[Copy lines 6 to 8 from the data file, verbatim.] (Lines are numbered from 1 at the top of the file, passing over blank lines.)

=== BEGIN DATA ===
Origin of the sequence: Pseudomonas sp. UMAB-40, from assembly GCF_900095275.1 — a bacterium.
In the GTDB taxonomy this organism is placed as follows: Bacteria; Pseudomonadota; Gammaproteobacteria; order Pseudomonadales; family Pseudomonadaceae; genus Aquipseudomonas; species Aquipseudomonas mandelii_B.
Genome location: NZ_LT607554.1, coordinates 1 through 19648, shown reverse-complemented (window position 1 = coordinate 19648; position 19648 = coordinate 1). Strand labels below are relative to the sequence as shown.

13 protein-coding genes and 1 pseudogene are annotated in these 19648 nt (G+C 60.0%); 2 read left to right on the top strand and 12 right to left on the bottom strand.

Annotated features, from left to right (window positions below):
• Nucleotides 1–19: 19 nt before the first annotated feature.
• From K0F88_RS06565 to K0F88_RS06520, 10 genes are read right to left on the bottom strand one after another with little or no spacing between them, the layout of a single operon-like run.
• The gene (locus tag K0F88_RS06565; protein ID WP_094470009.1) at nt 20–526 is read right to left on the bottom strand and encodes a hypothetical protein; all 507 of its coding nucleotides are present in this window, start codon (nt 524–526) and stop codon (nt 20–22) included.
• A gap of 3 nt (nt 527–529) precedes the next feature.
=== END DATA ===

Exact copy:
• Nucleotides 1–19: 19 nt before the first annotated feature.
• From K0F88_RS06565 to K0F88_RS06520, 10 genes are read right to left on the bottom strand one after another with little or no spacing between them, the layout of a single operon-like run.
• The gene (locus tag K0F88_RS06565; protein ID WP_094470009.1) at nt 20–526 is read right to left on the bottom strand and encodes a hypothetical protein; all 507 of its coding nucleotides are present in this window, start codon (nt 524–526) and stop codon (nt 20–22) included.